Sunday, March 17, 2013

Growing Potatoes

Potatoes are closely related to tomatoes and other members of the nightshade family, including eggplants, peppers, petunias and tobacco.  Unlike their warmer weather relatives, potatoes are from a cooler mountainous region of the Andes Mountains in South America, and after Europeans brought them across the Atlantic Ocean, they have become a food staple in many countries that do not have long and hot growing seasons.  Potato plants store energy in their roots, which form tubers, and these tubers also allow them to reproduce.  Rather than planting seeds, we generally plant smaller tubers to grow more potatoes.  This type of reproduction produces identical genetic clones of the parent plant.

Steps to grow potatoes.     

Step 1)    Purchase organic potatoes from your local grocery store or farmer’s market.  Conventionally grown potatoes are usually treated with chemicals that prevent eyes from growing; however we need these eyes to grow our potato plants.  When a potato produces little sprouts, those sprouts are often referred to as “eyes”.

Step 2) Place a few potatoes in a dark and cool place.  February or early March is the ideal time to do this.  Occasionally check to see if eyes are forming.

eyes starting to form
Step 3) After a few eyes have formed, and a month before the last frost, cut potato into several one or two inch pieces, each having at least one eye.  Let these sit in the same cool, dark place for a few days or longer, to form calluses on the exposed flesh.

Step 4)    Plant potato pieces on top of a few inches of compost or dirt, with the eyes facing upward.  These eyes will become the plants, not roots, so it is very important to not point them downward.  Cover with a few more inches of soil or compost.  It’s best to plant in a deep container or trench, so you can build layers as the plant grows.  Tubers will grow out of the stem as more of the plant is covered.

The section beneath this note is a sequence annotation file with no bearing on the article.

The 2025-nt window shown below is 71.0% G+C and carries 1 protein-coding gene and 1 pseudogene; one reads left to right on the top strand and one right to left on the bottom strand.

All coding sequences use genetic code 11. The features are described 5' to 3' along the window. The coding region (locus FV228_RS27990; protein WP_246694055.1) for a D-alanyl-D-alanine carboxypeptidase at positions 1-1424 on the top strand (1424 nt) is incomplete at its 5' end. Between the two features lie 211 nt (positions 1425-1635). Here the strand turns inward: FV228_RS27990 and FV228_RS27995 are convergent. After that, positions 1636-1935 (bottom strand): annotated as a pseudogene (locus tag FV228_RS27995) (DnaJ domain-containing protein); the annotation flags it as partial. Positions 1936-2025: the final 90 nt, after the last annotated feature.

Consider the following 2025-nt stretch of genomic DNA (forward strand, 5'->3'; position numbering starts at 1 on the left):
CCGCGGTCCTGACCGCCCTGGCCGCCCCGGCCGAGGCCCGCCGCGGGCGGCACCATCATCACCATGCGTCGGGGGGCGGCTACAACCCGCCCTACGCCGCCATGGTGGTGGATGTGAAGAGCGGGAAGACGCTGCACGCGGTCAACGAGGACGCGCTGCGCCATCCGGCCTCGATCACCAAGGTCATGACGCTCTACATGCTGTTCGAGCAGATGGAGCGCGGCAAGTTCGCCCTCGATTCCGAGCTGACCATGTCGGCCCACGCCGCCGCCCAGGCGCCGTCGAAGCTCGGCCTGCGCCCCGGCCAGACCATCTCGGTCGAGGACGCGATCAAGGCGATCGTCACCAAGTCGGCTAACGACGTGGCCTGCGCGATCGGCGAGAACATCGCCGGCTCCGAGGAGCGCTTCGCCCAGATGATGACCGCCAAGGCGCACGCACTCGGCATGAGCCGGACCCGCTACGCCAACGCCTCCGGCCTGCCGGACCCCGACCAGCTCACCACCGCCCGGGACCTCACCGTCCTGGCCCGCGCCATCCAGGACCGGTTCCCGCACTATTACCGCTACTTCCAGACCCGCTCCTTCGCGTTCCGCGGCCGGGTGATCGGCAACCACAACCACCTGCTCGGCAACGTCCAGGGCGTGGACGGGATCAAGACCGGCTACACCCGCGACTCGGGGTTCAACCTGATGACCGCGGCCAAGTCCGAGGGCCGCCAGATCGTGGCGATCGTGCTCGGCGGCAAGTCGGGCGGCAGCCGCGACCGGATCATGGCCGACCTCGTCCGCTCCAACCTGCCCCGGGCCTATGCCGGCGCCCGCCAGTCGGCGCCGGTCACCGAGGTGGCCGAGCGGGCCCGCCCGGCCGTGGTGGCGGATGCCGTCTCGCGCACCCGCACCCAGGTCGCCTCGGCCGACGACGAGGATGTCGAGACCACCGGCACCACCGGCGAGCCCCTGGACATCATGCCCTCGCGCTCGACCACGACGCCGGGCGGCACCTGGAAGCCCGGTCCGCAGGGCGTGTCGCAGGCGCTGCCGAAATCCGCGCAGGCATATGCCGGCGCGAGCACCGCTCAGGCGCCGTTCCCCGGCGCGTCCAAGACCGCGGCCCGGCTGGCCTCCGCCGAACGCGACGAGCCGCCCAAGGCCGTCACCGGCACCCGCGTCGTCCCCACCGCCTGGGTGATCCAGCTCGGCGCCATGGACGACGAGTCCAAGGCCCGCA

Step 5)    Soon there will be very unique looking little sprouts, and soon these will form leaves that seem more developed than the typical seedling.  The small plants will grow very fast during their first couple of weeks.

Step 6)  When the plant is eight inches tall, bury half of it with compost or soil.  Keep repeating until you run out of space or the plant blooms.  As mentioned above, we bury part of the plant so the formerly exposed stems will produce more tubers once underground.  This will greatly increase the yield of potatoes, as the roots and tubers to do not keep growing deep into the ground.  So, to create more layers of tubers, we have to keep raising the dirt level.

Step 7)  When the leaves start to wither and die, stop watering for a few weeks and then harvest.  Dig gently around the plant, being careful not to bruise the potatoes.  If potatoes are growing in a container, it’s easier to dump out all of the dirt and look for the potatoes, rather than dig for them.

Step 8)  Brush off excess dirt and leave potatoes in a root cellar or a dry, dark place for a few weeks.  This will allow the skin to cure and then the potatoes will be able to store for many months.

No comments:

Post a Comment